Rituximab Seen to Ably and Safely Treat Refractory RRMS Patients in French Study

Alice Melão, MSc avatar

by Alice Melão, MSc |

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An approved lymphoma treatment, rituximab was found to be effective and safe for relapsing-remitting multiple sclerosis (RRMS) patients whose active disease has failed to respond to immunosuppressive therapies, a retrospective French study reports.

Published in the Multiple Sclerosis Journal in an article titled, “Efficacy of rituximab in refractory RRMS,” the study is part of the French Observatory of Multiple Sclerosis (OFSEP) project.

Rituximab is an engineered antibody developed by Roche to specifically target the cell surface protein CD20 often found in immune B-cells. It is sold under the name Rituxan in the U.S. and MabThera in Europe as a treatment for certain non-Hodgkin’s lymphomas, chronic lymphocytic leukemia, and select autoimmune diseases.

Because of its potential to prevent autoimmunity, rituximab has been suggested to treat MS patients who do not respond to available disease-modifying therapies (DMTs). But its potential and safety remain unclear, with some studies providing evidence of efficacy while others fail to achieve similar results.

In this study, from a total of 15,984 RRMS patients being followed at nine clinical centers in France, researchers identified 50 patients with confirmed active disease prior to being treated with rituximab off-label. All had failed to respond to prior DMTs — including Gilenya (fingolimod), Tysabri (natalizumab), or Novantrone (mitoxantrone).

A total of 12 relapses were reported in 10 patients after starting rituximab treatment, 83 percent of which (10 relapses) occurred between the treatment’s start and a first maintenance infusion at six months. All these patients recovered and had stable disease or reported a lessening in disability during the median follow-up period of 1.1 years that the study covered.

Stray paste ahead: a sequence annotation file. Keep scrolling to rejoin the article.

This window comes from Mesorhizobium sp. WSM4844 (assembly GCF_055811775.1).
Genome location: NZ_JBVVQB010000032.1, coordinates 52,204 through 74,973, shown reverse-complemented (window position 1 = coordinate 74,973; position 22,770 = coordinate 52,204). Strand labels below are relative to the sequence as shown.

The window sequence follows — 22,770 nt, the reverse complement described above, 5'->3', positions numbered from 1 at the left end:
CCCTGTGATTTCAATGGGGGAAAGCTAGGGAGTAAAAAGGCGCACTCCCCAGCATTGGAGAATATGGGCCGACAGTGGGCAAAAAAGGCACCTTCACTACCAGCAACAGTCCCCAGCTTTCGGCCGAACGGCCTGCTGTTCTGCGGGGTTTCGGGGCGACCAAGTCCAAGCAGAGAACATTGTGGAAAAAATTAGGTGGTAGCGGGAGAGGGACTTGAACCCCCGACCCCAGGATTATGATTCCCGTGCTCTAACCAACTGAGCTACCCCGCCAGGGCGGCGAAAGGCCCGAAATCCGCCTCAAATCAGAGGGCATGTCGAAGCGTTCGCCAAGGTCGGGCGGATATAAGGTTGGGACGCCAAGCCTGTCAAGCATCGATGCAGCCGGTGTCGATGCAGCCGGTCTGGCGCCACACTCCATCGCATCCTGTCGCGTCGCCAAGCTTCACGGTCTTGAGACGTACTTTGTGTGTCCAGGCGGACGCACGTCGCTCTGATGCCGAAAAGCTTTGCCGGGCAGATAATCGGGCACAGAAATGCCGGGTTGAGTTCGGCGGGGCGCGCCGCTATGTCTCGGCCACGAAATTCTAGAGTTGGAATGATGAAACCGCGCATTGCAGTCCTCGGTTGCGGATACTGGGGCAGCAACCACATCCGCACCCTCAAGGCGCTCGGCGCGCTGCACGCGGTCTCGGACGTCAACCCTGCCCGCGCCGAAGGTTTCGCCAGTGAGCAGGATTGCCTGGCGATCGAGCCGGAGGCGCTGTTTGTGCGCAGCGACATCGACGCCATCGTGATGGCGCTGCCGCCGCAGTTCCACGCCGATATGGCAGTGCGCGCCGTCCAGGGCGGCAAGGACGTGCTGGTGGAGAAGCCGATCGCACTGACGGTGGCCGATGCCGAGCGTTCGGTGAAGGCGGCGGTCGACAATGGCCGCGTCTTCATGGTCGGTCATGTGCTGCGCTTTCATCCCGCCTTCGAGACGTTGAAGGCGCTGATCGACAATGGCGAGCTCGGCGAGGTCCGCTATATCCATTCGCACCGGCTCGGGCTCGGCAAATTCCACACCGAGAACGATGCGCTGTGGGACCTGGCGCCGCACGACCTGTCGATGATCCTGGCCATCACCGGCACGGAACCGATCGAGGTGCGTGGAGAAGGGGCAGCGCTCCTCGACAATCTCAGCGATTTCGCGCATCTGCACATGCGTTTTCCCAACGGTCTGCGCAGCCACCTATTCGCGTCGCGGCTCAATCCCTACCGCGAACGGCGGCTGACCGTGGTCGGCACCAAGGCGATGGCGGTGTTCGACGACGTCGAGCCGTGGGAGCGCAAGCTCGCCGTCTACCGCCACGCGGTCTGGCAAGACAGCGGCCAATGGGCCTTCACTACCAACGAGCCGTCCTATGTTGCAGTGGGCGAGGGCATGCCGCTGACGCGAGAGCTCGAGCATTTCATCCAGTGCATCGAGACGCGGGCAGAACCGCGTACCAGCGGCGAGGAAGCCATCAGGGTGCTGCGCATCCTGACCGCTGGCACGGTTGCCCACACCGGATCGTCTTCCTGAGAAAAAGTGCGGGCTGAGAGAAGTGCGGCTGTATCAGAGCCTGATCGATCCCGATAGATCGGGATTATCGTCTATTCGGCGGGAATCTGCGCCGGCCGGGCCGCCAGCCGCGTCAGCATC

Analysis of the annualized relapse rates (ARR) reported for these 50 patients confirmed rituximab’s efficacy in controlling disease activity. Mean ARR at disease onset and after earlier treatments were between 1 and 0.8; after receiving rituximab that significantly dropped to 0.18. Median disability scores, determined by the expanded disability status scale (EDSS), also improved from 4.5 to 4 upon rituximab treatment.

About 70 percent of these patients showed no evidence of disease activity at the last clinical evaluation. Of the 66 MRI scans performed in the first six months of treatment, 95.5 percent showed no evidence of active inflammation. Brain scans further showed that only 8 percent of the patients had active or new brain lesions after six months of using rituximab, compared to 72 percent while on DMTs.

Rituximab was found to be well-tolerated and safe overall. A total of 16 adverse events were reported, and most were mild to moderate in severity. The most common side effects were infections and reduced levels of neutrophils (a type of white blood cell).

There were no reports of progressive multifocal leukoencephalopathy (PML) — a life-threatening brain viral infection associated with some MS treatments.

According to the team, this study provides “evidence that rituximab reduces clinical and MRI disease activity in patients with active RRMS despite immunosuppressive DMT.”

Compared to currently available MS treatments, rituximab’s “cost is limited and tends to decrease with the development of biosimilars, opening new therapeutic options for low-income or middle-income countries,” the researchers added.

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